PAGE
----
Arup report highlights benefits of ‘living walls’
A new report by Arup shows that the environmental benefits have been underestimated of incorporating vegetation into building roofs and walls.
‘Living walls’ can play a significant role in tackling toxic air hot spots in cities, says the report. It highlights the contribution of ‘green building envelopes’, such as moss and vegetated walls, vertical farming and roof gardens.
Worldwide, 3.7 million premature deaths in 2012 were attributed to exposure to poor air quality. Approximately 200,000 of these were in Europe and 900,000 in south-east Asia.
Green envelopes, often dismissed as “architectural window dressing”, can reduce localised air pollution by up to 20% in some locations, rapidly reducing toxic air at street level, says Arup.
“Tackling rising air pollution is a priority to help improve people’s health,” said Arup global landscape architecture leader Tom Armour. “As our cities continue to become built up, ‘grey’ structures, such as walls and roofs, are a source of untapped potential for adapting into green spaces. When well-designed, green envelopes can have a positive impact on tackling air pollution, but can also deliver a wide range of social, economic and environmental benefits to make cities more attractive and healthier places to be.”
The report called Cities Alive: Green Building Envelope reviews green infrastructure schemes across five global cities; London, Los Angeles, Berlin, Melbourne and Hong Kong to quantify the benefits of ‘green building envelopes’. It is the fourth report in the ‘Cities Alive’ series which looks at ways to help shape a better world.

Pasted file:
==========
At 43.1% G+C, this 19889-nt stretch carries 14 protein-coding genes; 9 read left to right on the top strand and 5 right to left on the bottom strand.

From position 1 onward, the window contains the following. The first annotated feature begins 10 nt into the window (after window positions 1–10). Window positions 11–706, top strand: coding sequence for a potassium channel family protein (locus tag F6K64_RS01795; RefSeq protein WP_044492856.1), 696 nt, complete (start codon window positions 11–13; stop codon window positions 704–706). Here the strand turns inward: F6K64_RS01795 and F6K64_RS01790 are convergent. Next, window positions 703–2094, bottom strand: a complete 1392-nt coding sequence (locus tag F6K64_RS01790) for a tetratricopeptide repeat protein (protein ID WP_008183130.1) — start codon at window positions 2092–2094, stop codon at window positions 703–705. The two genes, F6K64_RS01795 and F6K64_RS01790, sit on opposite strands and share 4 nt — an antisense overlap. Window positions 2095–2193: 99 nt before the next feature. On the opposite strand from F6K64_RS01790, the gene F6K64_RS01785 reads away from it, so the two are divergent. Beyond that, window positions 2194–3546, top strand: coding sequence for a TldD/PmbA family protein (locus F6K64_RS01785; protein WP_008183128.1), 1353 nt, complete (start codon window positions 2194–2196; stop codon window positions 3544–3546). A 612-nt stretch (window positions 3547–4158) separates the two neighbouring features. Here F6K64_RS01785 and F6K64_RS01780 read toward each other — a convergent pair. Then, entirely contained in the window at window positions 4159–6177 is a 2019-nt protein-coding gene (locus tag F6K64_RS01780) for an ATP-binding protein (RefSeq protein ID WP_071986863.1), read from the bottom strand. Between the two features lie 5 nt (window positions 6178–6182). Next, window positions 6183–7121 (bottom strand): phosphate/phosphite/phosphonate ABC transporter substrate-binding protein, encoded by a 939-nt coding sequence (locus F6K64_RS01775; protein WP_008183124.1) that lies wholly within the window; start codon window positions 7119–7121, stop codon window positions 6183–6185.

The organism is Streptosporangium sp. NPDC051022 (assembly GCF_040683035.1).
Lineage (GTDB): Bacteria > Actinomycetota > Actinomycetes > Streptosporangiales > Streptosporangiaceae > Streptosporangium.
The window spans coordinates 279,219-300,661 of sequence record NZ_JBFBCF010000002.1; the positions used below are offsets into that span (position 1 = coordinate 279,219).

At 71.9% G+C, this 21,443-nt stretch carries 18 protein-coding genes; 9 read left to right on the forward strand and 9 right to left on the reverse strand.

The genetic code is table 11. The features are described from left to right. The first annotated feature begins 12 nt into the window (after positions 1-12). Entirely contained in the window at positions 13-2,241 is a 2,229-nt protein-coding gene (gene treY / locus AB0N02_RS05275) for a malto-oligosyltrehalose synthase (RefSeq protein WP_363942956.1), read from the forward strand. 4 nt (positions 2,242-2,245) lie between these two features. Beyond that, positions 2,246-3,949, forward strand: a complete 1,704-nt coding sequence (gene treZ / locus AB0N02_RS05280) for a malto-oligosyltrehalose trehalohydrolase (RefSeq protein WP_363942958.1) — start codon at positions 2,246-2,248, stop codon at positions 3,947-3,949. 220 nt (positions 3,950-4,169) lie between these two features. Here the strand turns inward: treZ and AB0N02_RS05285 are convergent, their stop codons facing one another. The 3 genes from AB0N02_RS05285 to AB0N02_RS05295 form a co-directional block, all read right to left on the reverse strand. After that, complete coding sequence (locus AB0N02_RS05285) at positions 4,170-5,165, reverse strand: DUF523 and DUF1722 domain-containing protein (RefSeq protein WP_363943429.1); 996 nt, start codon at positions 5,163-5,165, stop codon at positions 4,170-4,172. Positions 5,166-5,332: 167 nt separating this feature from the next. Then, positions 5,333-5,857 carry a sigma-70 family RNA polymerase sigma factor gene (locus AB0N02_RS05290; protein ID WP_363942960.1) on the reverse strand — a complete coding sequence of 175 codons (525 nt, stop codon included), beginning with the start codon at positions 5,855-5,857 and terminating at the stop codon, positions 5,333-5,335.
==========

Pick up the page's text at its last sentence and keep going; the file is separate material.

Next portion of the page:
Advanced computer software was used to provide a visual representation of the flow of gasses, and help determine the effectiveness of green building envelopes to reduce pollutant concentrations. The report highlights plant species, such as pine and birch, that are particularly effective because of their ability to capture large quantities of particulate matter, including during winter when pollution concentrations are highest.
The study also highlights that green envelopes can reduce sound levels from emergent and traffic noise sources by up to 10 decibels in certain situations. To the human ear, this could make traffic sound half as loud. Increasing the quantity of vegetation in a city can also reduce temperatures. According to a US study, urban areas with a population exceeding 1 million can be up to 12°C warmer in the evening than surrounding areas, and in particularly dense centres, green infrastructure could reduce air temperature by up to 10°C. Green envelopes can also reduce peak energy consumption in traditional buildings by up to 8%.
As cities become more densely populated and increasing pressure is put on existing parks and open spaces to make way for further development. The report shows how green buildings can play a significant part in reducing urban stress and keeping people connected with nature. Vertical and urban farming are also highlighted as great ways of being able to create community spaces.
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This article was published on 13 Sep 2016 (last updated on 13 Sep 2016).